Behavior Research Methods

, Volume 46, Issue 4, pp 1007–1012 | Cite as

Simplifying the interaction between cognitive models and task environments with the JSON Network Interface

  • Ryan M. Hope
  • Michael J. Schoelles
  • Wayne D. Gray
Article
  • 307 Downloads

Abstract

Process models of cognition, written in architectures such as ACT-R and EPIC, should be able to interact with the same software with which human subjects interact. By eliminating the need to simulate the experiment, this approach would simplify the modeler’s effort, while ensuring that all steps required of the human are also required by the model. In practice, the difficulties of allowing one software system to interact with another present a significant barrier to any modeler who is not also skilled at this type of programming. The barrier increases if the programming language used by the modeling software differs from that used by the experimental software. The JSON Network Interface simplifies this problem for ACT-R modelers, and potentially, modelers using other systems.

Keywords

Cognitive architecture ACT-R EPIC IPC TCP JSON Common Lisp Python 

References

  1. Addyman, C., & French, R. M. (2012). Computational modeling in cognitive science: A manifesto for change. Topics in Cognitive Science, 4, 332–341.PubMedCrossRefGoogle Scholar
  2. Anderson, J. R., Bothell, D., Byrne, M. D., Douglass, S., Lebiere, C., & Qin, Y. (2004). An integrated theory of the mind. Psychological Review, 111, 1036–1060. doi:10.1037/0033-295X.111.4.1036 PubMedCrossRefGoogle Scholar
  3. Büttner, P. (2010). “Hello Java!” Linking ACT-R 6 with a Java simulation. In D. D. Salvucci & G. Gunzelmann (Eds.), Proceedings of the 10th International Conference on Cognitive Modeling (pp. 289–290). Philadelphia: Drexel University.Google Scholar
  4. Byrne, M. D., & Anderson, J. R. (1998). Perception and action. In J. R. Anderson & C. Lebiére (Eds.), The atomic components of thought (pp. 167–200). Hillsdale: Erlbaum.Google Scholar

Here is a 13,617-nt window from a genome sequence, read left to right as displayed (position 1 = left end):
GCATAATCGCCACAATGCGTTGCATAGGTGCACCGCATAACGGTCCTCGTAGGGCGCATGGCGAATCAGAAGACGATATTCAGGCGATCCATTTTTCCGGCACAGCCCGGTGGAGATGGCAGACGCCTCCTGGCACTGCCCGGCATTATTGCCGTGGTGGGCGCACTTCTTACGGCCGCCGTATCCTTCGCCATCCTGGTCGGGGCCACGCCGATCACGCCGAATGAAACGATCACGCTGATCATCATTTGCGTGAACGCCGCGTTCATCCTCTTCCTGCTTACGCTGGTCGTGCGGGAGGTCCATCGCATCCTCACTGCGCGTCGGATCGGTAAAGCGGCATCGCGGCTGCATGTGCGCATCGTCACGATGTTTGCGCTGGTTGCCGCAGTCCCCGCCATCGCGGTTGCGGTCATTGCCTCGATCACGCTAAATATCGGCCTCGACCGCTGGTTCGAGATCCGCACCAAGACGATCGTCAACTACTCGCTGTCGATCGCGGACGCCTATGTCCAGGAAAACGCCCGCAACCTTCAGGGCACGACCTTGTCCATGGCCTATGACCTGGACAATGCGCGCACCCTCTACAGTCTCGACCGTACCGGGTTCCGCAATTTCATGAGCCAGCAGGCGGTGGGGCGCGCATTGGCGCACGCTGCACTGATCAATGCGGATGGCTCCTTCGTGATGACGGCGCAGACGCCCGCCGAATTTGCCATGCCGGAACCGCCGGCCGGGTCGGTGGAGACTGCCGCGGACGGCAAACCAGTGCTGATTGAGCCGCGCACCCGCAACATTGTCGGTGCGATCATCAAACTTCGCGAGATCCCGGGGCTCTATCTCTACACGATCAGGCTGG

5. Crockford, D. (2006). The application/json media type for JavaScript Object Notation (JSON).Google Scholar
  6. Destefano, M. (2010). The mechanics of multitasking: The choreography of perception, action, and cognition over 7.05 orders of magnitude. Troy: Unpublished doctoral dissertation, Rensselaer Polytechnic Institute.Google Scholar
  7. Ehret, B. D., Gray, W. D., & Kirschenbaum, S. S. (2000). Contending with complexity: Developing and using a scaled world in applied cognitive research. Human Factors, 42, 8–23.PubMedCrossRefGoogle Scholar
  8. Gray, W. D. (1995). VCR-as-paradigm: A study and taxonomy of errors in an interactive task. In K. Nordby, P. Helmersen, D. J. Gilmore, & S. A. Arnesen (Eds.), Human–computer interaction: Interact ’95 (pp. 265–270). New York: Chapman & Hall.Google Scholar
  9. Gray, W. D., Kirschenbaum, S. S., & Ehret, B. D. (1997). The précis of Project Nemo, phase 1: Subgoaling and subschemas for submariners. In M. G. Shafto & P. Langley (Eds.), Proceedings of the Nineteenth Annual Conference of the Cognitive Science Society (pp. 283–288). Hillsdale: Erlbaum.Google Scholar
  10. Gray, W. D., & Sabnani, H. (1994). Why you can’t program your VCR, or, predicting errors and performance with production system models of display-based action. In Companion to the CHI 94 Conference on Human Factors in Computing Systems (pp. 79–80). New York: ACM Press.CrossRefGoogle Scholar
  11. Kieras, D. E., & Meyer, D. E. (1997). An overview of the EPIC architecture for cognition and performance with application to human–computer interaction. Human–Computer Interaction, 12, 391–438.CrossRefGoogle Scholar
  12. Ong, R., & Ritter, F. E. (1995). Mechanisms for routinely tying cognitive models to interactive simulations. Osaka: Paper presented at the 6th International Conference on Human–Computer Interaction (HCI International ’95).Google Scholar
  13. Ritter, F. E., Baxter, G. D., Jones, G., & Young, R. M. (2000). Supporting cognitive models as users. ACM Transactions on Computer–Human Interaction, 7, 141–173. doi:10.1145/353485.353486 CrossRefGoogle Scholar
  14. Salvucci, D. D. (2006). Modeling driver behavior in a cognitive architecture. Human Factors, 48, 362–380.PubMedCrossRefGoogle Scholar
  15. Salvucci, D. D. (2009). Rapid prototyping and evaluation of in-vehicle interfaces. ACM Transactions on Computer–Human Interaction, 16, 9. doi:10.1145/1534903.1534906 CrossRefGoogle Scholar
  16. Salvucci, D. D. (2013). Integration and reuse in cognitive skill acquisition. Cognitive Science, 37, 829–860.PubMedCrossRefGoogle Scholar
  17. Schoelles, M. J., & Gray, W. D. (2011). Cognitive modeling as a tool for improving runway safety. Dayton: Paper presented at the 16th International Symposium on Aviation Psychology (ISAP).Google Scholar
  18. Schoelles, M. J., & Gray, W. D. (2012). Simpilot: An exploration of modeling a highly interactive task with delayed feedback in a multitasking environment. Berlin: Paper presented at the 12th International Conference on Cognitive Modeling.Google Scholar

Copyright information

© Psychonomic Society, Inc. 2013

Authors and Affiliations

  • Ryan M. Hope
    • 1
  • Michael J. Schoelles
    • 1
  • Wayne D. Gray
    • 1
  1. 1.Department of Cognitive ScienceRensselaer Polytechnic InstituteTroyUSA

Personalised recommendations